This microfunded poem is being posted one verse at a time, as donations come in to cover them. The rate is $0.50/line, so $5 will reveal 10 new lines, and so forth. There is a permanent donation button on my profile page, or you can contact me for other arrangements. You can also ask me about the number of lines per verse, if you want to fund a certain number of verses.
So far sponsors include: DW user Satsuma, DW user Lilliane
Amount donated = $50
Verses posted = 32 of 38
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"As Natural as Walking"
Klariffa had never expected
to become an artist.
She didn't think that
there was anything
special about her.
So what if she drew
a burnt twig or lump
of charcoal came to hand?
To Klariffa, drawing was
as natural as walking.
She walked up and down
the hills every day, following
her parents and the sheep.
She drew what she saw,
hills and sheep and wild herbs.
When a paladin came through
the village where they sold sheep
and wool, mutton and milk, Klariffa
went with the rest of her family.
They listened to sermons about
beauty and creativity, and nodded,
because without that, wool
was just animal hair.
Then the paladin invited
all the youngsters to come
and draw on her slate.
She told them how to draw
things by making simple shapes,
and how to use drawings to show
someone else what they had seen.
When Klariffa's turn came, she took
the charcoal, only for it to glow red!
Startled, she dropped it, thinking
it wasn't out yet -- but it had felt cold.
"Well now," said Beshar the paladin,
"it seems that Alazar admires your work.
Would you like to come with me and
spend your days drawing things?"
"But -- but I'm to be a shepherdess,"
Klariffa sputtered. "I'm not a paladin.
I just help my parents tend the sheep."
"Draw me your sheep," Beshar said.
So Klariffa drew the sheep, calling
to mind their funny faces and floppy ears,
the things that made each one unique.
Once she finished, Beshar turned
the slate to Klariffa's parents and said,
"Name the sheep you recognize."
They named every one -- it
wasn't that big a herd, after all --
Clover with her spotted face,
Honey of the yellow wool,
and all the rest of them.
But Beshar looked impressed.
"Come with me and I'll teach you
everything I know," Beshar said.
"The Temple of Alazar will send
money to your family, and help
them find someone to take over
your work if they wish it."
"Yes, please," Klariffa said.
"It's only me and my brother,
who married a goosegirl last year
and moved in with her -- he has
a limp, and geese are easier
to keep up with than sheep."
Her parents were agreeable,
and promised to keep in touch,
but urged her to take the opportunity.
So when Beshar left the village,
Klariffa went along with her.
It was very interesting
to travel through places that
Klariffa had never seen before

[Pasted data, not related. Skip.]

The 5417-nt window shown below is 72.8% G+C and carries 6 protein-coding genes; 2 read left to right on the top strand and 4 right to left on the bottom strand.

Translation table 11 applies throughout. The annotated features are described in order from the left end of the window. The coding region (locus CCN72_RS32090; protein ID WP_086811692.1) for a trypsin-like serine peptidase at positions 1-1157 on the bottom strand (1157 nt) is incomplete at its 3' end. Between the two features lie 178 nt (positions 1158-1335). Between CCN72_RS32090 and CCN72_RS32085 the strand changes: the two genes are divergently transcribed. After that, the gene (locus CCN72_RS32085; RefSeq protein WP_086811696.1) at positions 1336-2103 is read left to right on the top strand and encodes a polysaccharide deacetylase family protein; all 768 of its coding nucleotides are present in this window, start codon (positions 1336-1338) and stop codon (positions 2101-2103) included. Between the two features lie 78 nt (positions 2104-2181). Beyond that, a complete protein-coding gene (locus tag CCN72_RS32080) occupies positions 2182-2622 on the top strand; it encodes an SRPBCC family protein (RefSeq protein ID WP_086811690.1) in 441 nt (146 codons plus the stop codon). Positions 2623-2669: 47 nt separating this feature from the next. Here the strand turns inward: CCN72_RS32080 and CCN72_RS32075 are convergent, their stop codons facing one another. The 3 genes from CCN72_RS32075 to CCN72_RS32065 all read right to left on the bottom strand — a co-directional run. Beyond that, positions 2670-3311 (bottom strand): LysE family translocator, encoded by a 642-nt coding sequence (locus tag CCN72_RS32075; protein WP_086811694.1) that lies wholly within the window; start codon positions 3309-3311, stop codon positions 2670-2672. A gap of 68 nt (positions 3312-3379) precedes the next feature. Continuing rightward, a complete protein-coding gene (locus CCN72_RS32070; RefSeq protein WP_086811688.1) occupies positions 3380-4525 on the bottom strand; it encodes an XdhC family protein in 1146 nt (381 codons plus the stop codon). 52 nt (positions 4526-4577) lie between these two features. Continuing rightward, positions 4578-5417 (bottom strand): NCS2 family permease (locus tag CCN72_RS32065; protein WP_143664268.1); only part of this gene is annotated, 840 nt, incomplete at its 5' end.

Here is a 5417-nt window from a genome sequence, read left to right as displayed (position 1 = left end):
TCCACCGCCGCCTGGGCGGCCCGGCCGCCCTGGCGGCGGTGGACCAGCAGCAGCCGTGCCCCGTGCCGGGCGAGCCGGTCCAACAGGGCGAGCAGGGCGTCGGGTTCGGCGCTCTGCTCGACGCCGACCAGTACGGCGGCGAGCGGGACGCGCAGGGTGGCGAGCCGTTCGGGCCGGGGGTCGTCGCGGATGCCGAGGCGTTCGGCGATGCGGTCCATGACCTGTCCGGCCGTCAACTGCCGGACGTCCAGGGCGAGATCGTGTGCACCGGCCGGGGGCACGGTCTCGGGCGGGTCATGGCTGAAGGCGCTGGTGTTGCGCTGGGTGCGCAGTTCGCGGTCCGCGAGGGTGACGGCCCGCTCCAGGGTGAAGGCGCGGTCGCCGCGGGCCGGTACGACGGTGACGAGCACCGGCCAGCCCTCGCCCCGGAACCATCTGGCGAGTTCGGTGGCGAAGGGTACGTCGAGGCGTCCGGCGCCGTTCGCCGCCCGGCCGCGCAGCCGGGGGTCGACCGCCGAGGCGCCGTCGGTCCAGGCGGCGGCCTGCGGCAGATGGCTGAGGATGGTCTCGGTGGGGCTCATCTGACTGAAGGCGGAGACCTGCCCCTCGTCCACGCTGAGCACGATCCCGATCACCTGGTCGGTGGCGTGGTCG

and have drawing lessons every day.
Soon Beshar showed her a pile
of pages bound with a string.
"Someday, these will become
school books," the older woman said,
brushing back her black hair deckled
with white so it wouldn't hang in her face.
"We are helping the paladins of Gailah
to create a traveling school."
"They're half blank," Klariffa said.
"They're waiting for you," Beshar said.
"Read the words and draw pictures
to illustrate the text on each page."
Klariffa could read now -- Beshar
was teaching her that too -- and she
only needed help with the big words.
So Klariffa made drawings to show
whatever the words described,
in this case edible plants and
animals that could be hunted, then
Beshar painted them with fixative
to keep the charcoal from smearing.
"Why didn't you do these?" Klariffa said.
"You must be much more skilled than I am."
"Because they're yours," Beshar said.
"Would you like to see some of mine?"
"Yes, please!" Klariffa said with a nod.
Beshar opened another bundle of
pages and showed her drawings
done in charcoal that somehow had
colors, parts glittering with silver leaf.
"Ohhh," Klariffa breathed, her soul
suddenly yearning for those colors.
"Teach me! I want to do that!"
"Of course, my novice,"
Beshar promised. "As soon
as you have finished your book,
I will teach you to draw in color."
Klariffa looked at the stack
of pages still waiting for her,
and then grabbed the charcoal.
She'd show them what she could do.
* * *
"Drawing is as natural as walking. A piece of charcoal or chalk is like an extension of my forefinger."
-- Percy Kelly
Charcoal is a popular art medium. A basic set should include several types of charcoal. Tinted charcoals introduce earthy colors before getting into brightly colored pencils. Explore some materials and techniues to draw with charcoal.
Once you know a few basic geometric shapes, you can draw anything. Some approaches reduce this to only circles and ovals.